• Vol. 28 No. 6, 778–782
  • 15 November 1999

The Effect of Fenofibrate on Insulin Sensitivity and Plasma Lipid Profile in Non diabetic Males with Low High Density Lipoprotein/Dyslipidaemic Syndrome



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Non-diabetic males, particularly those with very low levels of high density lipoprotein (HDL) type cholesterol and high levels of very low density type lipoprotein (VLDL), are associated with insulin resistance and decreased insulin sensitivity. The evidence that elevation of HDL cholesterol and diminution of triglycerides with drugs, with improvement in insulin sensitivity is still lacking. In the treatment of the dyslipidaemic syndromes with hypolipidaemic drugs, the associated metabolic abnormality of insulin resistance/sensitivity has to be addressed. We investigated the degree of decreased insulin sensitivity in 23 patients with low HDL and/or raised triglycerides by measuring the fasting, first and second hour insulin levels during an oral glucose tolerance test (OGTT) and repeated the measurements after a 6-month course of fenofibrate. The insulin levels were correlated with the OGTT, blood pressure, total cholesterol, HDL cholesterol, LDL cholesterol, and triglycerides measured before and at the end of the trial. The serum insulin at the second hour of the OGTT fell from 100.79 ± 42.79 mU/l to 54.56 ± 25.43 mU/l (P <0.0005) even though there was no change in the blood glucose level at this point. Our study shows that fenofibrate (Lipanthyl®) 300 mg daily significantly raises the pretreatment low HDL cholesterol (from 0.64 ± 0.1 mmol/l to 0.99 ± 0.2 mmol/ l) as well as lowers the triglyceride level (from 2.17 ± 1.1 mmol/l to 1.43 ± 0.64 mmol/l) in patients with low HDL/dyslipidaemic syndrome. The data also support the conclusion that treatment with fenofibrate increases insulin sensitivity as measured by the corresponding insulin levels of the OGTT in the study subjects who presented with very low HDL cholesterol level. There was also a decrease in blood pressure readings in our study subjects. Throughout the trial, there was no significant change in body weight or exercise level in the subjects studied.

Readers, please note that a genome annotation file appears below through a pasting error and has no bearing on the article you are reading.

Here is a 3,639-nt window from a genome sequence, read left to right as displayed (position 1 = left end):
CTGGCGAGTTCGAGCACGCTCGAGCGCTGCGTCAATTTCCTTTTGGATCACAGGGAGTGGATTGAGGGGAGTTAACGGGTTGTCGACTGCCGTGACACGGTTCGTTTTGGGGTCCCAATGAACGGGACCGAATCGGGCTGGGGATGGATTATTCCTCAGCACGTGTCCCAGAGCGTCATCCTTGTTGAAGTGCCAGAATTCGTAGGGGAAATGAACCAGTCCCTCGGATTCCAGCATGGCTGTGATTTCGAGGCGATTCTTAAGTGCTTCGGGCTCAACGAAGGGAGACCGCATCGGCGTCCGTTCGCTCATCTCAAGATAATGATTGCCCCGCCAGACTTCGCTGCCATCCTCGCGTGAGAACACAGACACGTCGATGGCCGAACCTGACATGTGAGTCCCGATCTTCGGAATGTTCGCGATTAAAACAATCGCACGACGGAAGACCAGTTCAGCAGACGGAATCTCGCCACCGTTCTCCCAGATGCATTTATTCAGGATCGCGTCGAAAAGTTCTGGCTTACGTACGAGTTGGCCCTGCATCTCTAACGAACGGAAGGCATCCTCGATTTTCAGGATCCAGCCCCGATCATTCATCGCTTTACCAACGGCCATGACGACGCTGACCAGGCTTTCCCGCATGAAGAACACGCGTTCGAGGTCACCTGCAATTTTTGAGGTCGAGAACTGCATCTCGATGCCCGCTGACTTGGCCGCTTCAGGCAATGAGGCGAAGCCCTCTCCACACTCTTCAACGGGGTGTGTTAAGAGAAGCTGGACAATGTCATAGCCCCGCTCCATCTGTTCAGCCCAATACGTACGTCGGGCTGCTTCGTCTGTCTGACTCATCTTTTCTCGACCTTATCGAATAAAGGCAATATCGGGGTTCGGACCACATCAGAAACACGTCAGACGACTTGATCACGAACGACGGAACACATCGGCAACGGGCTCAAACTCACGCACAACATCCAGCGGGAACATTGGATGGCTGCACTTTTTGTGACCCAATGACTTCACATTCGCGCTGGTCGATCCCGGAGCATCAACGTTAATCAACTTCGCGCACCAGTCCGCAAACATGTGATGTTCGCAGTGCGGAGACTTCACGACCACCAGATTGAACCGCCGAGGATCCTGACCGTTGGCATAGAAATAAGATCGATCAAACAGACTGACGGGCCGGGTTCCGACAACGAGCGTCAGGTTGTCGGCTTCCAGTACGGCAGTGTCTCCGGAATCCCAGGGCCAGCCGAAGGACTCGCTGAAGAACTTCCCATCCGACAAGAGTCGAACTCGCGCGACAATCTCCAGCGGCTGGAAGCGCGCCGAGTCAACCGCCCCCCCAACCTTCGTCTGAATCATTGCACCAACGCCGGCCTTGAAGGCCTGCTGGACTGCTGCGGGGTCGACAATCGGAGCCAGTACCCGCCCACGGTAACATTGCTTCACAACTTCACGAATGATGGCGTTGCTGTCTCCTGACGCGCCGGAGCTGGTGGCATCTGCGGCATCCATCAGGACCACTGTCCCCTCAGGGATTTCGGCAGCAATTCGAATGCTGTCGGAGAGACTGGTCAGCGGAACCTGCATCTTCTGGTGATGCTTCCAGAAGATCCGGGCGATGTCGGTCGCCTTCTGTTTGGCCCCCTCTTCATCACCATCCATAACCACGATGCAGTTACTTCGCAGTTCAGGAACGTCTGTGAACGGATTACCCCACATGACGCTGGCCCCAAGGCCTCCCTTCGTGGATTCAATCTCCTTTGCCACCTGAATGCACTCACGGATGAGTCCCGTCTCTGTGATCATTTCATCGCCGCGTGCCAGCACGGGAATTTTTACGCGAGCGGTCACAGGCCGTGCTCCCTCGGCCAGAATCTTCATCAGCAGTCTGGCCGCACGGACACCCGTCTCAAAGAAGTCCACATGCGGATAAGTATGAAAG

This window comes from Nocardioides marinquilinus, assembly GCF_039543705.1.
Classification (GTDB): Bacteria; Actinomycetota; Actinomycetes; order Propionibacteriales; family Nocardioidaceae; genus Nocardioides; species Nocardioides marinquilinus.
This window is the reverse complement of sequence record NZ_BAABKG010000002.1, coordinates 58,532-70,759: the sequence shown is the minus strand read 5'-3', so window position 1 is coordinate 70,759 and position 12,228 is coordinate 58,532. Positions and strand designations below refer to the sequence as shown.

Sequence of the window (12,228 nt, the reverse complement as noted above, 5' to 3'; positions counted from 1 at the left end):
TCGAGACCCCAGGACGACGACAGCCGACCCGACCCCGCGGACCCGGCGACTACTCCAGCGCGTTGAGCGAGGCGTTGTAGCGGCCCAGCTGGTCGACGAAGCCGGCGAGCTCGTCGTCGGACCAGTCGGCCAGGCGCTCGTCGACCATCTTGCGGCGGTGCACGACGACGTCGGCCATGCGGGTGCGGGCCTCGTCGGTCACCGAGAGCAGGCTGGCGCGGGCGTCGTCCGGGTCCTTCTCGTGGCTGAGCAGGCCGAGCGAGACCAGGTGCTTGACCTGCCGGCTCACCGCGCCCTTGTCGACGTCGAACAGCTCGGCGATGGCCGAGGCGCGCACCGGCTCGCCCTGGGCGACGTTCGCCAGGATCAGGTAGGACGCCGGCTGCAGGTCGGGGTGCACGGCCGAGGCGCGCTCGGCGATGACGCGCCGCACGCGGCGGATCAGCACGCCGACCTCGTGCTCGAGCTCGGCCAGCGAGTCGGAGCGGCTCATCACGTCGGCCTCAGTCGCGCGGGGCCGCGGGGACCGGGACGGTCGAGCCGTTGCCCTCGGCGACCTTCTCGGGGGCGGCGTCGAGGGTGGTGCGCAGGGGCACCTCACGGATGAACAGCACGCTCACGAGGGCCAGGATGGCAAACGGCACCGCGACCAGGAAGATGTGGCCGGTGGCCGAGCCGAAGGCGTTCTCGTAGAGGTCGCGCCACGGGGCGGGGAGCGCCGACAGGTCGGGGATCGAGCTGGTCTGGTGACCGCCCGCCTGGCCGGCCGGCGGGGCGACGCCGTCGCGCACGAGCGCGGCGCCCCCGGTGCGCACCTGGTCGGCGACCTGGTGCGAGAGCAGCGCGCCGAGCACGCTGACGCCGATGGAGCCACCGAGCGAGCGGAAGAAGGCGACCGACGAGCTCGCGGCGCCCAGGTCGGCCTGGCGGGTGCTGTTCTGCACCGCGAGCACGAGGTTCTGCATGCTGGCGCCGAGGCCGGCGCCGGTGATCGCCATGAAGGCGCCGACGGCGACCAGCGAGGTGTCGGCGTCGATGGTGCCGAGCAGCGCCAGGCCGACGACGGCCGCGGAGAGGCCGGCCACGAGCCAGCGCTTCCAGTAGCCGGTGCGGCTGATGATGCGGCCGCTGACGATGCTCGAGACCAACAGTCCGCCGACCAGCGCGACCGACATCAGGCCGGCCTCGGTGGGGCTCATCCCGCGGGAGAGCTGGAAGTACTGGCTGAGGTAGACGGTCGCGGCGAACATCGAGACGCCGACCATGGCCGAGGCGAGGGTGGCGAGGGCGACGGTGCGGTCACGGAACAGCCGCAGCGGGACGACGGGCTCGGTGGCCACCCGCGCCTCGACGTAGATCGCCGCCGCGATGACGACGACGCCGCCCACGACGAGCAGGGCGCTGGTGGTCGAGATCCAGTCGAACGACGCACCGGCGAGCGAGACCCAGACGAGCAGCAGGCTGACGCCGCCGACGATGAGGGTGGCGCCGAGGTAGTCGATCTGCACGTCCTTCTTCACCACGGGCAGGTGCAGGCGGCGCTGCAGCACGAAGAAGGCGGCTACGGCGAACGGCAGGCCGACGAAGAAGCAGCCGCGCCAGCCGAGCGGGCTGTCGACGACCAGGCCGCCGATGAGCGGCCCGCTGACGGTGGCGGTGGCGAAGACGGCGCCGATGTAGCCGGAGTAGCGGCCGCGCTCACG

Hyperinsulinaemia and insulin resistance have been postulated to relate directly to both hypertension and coronary artery disease in type II diabetes and possibly also in those with the dyslipidaemic syndrome as first described by Reaven. This syndrome (also known as Syndrome X in endocrinology) comprises of some or all of the following features: insulin resistance, glucose intolerance, dyslipidaemia (increased very low density type lipoproteins/VLDL, decreased high density type lipoprotein/HDL cholesterol), hypertension and central obesity.

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